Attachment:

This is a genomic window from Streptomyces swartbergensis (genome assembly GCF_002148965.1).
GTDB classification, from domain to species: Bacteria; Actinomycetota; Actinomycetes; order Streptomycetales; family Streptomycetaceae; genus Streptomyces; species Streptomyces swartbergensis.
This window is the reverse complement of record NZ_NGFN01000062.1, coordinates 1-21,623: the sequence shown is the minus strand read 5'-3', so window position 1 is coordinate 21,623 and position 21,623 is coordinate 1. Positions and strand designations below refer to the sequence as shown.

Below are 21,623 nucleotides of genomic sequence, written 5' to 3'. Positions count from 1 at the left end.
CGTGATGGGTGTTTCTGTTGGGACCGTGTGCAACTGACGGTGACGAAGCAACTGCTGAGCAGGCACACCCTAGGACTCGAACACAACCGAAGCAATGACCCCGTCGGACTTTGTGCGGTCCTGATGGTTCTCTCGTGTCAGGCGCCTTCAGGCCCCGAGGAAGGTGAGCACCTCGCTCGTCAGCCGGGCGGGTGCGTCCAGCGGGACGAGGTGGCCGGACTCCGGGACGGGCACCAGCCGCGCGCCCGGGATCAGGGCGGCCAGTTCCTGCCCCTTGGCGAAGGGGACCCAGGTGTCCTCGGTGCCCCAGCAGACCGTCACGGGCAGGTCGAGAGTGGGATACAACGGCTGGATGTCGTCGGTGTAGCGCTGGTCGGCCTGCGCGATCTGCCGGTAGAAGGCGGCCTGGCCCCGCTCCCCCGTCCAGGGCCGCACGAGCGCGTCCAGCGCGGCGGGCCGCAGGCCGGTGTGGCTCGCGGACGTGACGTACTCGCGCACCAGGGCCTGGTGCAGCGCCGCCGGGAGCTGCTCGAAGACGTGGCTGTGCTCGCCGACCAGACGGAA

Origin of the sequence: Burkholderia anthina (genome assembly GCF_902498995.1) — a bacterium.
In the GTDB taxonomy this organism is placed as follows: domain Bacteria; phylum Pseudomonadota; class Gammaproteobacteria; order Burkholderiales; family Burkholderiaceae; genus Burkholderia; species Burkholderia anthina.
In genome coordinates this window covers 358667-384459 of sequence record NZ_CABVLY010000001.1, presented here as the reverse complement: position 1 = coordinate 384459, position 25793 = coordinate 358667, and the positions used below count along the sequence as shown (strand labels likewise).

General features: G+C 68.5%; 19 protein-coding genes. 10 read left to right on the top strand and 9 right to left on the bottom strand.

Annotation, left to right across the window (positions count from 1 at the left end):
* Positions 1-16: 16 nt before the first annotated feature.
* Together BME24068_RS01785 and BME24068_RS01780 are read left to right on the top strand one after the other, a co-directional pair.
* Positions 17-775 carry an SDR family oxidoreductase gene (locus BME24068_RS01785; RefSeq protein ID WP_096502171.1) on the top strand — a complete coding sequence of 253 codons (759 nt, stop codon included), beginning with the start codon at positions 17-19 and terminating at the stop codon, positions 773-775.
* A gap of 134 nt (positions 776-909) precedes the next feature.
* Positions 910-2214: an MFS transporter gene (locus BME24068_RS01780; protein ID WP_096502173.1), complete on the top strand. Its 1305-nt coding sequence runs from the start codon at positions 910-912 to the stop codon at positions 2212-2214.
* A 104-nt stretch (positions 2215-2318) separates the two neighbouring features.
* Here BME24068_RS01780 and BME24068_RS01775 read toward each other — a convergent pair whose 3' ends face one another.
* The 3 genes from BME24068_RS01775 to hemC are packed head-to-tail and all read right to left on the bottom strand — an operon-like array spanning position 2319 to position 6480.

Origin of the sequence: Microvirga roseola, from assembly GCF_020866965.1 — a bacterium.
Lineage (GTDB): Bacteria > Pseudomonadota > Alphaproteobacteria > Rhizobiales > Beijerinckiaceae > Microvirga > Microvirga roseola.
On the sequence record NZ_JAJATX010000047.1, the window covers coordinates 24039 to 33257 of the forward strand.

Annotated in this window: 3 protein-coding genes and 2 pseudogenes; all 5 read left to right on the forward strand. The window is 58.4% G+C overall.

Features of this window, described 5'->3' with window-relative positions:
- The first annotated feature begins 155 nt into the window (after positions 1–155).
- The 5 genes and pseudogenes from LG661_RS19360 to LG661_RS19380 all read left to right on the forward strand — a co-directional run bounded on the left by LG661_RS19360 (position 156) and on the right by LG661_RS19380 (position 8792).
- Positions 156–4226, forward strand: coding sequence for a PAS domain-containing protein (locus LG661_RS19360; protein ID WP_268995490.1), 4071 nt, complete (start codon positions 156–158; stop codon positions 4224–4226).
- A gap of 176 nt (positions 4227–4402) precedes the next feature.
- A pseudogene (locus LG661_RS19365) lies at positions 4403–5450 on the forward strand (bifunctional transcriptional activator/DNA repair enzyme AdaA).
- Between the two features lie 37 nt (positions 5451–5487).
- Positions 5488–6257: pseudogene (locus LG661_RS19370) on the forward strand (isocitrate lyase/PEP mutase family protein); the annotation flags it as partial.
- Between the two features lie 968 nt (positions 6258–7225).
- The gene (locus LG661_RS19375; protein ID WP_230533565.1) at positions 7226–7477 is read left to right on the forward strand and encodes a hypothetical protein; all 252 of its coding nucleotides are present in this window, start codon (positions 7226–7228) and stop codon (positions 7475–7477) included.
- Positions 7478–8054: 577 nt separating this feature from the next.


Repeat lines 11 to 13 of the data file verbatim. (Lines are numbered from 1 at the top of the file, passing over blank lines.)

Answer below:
* Positions 1-16: 16 nt before the first annotated feature.
* Together BME24068_RS01785 and BME24068_RS01780 are read left to right on the top strand one after the other, a co-directional pair.
* Positions 17-775 carry an SDR family oxidoreductase gene (locus BME24068_RS01785; RefSeq protein ID WP_096502171.1) on the top strand — a complete coding sequence of 253 codons (759 nt, stop codon included), beginning with the start codon at positions 17-19 and terminating at the stop codon, positions 773-775.